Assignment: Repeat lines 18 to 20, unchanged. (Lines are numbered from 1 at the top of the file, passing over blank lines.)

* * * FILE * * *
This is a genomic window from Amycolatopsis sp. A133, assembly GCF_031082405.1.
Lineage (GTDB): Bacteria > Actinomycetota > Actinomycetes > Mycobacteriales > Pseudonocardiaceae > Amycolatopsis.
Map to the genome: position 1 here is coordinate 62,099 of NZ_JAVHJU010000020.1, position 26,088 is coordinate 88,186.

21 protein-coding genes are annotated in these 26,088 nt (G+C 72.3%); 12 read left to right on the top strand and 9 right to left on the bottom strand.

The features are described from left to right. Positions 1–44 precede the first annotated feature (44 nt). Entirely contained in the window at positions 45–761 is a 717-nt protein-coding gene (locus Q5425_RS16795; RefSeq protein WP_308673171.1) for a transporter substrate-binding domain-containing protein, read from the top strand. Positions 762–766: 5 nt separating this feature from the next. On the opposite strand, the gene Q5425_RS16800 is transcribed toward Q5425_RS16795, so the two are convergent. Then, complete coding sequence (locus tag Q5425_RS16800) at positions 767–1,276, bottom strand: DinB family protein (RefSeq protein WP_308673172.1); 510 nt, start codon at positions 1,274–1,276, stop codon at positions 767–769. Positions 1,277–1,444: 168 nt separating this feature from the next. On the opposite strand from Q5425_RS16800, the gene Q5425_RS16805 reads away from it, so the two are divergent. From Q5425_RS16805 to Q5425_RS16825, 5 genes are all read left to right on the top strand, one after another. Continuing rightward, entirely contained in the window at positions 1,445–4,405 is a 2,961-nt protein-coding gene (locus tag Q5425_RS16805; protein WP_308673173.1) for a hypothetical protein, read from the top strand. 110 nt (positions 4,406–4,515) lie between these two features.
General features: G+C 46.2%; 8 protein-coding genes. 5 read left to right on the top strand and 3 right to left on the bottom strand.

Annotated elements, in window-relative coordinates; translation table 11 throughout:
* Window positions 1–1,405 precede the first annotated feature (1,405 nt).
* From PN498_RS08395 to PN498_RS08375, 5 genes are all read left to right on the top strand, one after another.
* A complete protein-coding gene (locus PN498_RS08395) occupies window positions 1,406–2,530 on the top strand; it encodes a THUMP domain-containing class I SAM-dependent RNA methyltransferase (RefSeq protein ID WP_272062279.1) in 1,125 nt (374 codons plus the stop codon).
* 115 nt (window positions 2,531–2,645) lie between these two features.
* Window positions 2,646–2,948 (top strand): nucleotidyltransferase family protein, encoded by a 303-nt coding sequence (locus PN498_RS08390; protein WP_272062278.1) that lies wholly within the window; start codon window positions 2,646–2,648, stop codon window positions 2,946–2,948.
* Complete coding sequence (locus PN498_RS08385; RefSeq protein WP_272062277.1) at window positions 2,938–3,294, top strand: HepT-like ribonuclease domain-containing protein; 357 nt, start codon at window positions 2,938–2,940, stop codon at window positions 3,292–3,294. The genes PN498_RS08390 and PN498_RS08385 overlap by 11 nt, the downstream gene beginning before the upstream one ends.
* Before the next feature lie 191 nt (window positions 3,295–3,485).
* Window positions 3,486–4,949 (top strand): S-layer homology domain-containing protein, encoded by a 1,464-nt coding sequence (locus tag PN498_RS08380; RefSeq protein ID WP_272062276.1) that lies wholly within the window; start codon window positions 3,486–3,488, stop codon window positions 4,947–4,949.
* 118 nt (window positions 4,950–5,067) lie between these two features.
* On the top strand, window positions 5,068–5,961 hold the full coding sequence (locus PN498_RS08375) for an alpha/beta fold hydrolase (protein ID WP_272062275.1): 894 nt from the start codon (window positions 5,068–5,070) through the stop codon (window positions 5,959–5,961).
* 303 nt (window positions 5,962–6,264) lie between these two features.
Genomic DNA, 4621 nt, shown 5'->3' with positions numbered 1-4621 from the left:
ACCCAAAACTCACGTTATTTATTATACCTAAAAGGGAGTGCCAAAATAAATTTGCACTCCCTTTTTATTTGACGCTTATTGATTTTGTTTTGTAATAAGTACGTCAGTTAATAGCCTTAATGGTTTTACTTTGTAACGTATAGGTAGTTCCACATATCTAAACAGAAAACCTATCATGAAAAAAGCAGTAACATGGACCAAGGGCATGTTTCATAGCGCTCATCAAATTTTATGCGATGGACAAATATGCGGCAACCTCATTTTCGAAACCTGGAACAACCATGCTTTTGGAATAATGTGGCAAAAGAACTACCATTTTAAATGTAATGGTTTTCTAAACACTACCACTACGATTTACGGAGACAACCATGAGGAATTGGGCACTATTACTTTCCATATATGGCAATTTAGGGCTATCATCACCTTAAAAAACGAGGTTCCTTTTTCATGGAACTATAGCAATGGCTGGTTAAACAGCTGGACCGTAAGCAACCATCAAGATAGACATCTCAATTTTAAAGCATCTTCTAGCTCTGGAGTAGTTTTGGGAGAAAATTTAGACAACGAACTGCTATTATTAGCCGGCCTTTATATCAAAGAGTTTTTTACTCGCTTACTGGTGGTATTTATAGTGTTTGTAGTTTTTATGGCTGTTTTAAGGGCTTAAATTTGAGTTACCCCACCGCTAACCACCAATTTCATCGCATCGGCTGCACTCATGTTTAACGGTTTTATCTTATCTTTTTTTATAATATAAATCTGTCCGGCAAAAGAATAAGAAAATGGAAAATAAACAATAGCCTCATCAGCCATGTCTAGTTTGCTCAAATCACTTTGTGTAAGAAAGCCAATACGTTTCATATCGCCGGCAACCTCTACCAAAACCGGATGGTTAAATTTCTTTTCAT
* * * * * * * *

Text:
* 303 nt (window positions 5,962–6,264) lie between these two features.
Genomic DNA, 4621 nt, shown 5'->3' with positions numbered 1-4621 from the left:
ACCCAAAACTCACGTTATTTATTATACCTAAAAGGGAGTGCCAAAATAAATTTGCACTCCCTTTTTATTTGACGCTTATTGATTTTGTTTTGTAATAAGTACGTCAGTTAATAGCCTTAATGGTTTTACTTTGTAACGTATAGGTAGTTCCACATATCTAAACAGAAAACCTATCATGAAAAAAGCAGTAACATGGACCAAGGGCATGTTTCATAGCGCTCATCAAATTTTATGCGATGGACAAATATGCGGCAACCTCATTTTCGAAACCTGGAACAACCATGCTTTTGGAATAATGTGGCAAAAGAACTACCATTTTAAATGTAATGGTTTTCTAAACACTACCACTACGATTTACGGAGACAACCATGAGGAATTGGGCACTATTACTTTCCATATATGGCAATTTAGGGCTATCATCACCTTAAAAAACGAGGTTCCTTTTTCATGGAACTATAGCAATGGCTGGTTAAACAGCTGGACCGTAAGCAACCATCAAGATAGACATCTCAATTTTAAAGCATCTTCTAGCTCTGGAGTAGTTTTGGGAGAAAATTTAGACAACGAACTGCTATTATTAGCCGGCCTTTATATCAAAGAGTTTTTTACTCGCTTACTGGTGGTATTTATAGTGTTTGTAGTTTTTATGGCTGTTTTAAGGGCTTAAATTTGAGTTACCCCACCGCTAACCACCAATTTCATCGCATCGGCTGCACTCATGTTTAACGGTTTTATCTTATCTTTTTTTATAATATAAATCTGTCCGGCAAAAGAATAAGAAAATGGAAAATAAACAATAGCCTCATCAGCCATGTCTAGTTTGCTCAAATCACTTTGTGTAAGAAAGCCAATACGTTTCATATCGCCGGCAACCTCTACCAAAACCGGATGGTTAAATTTCTTTTCAT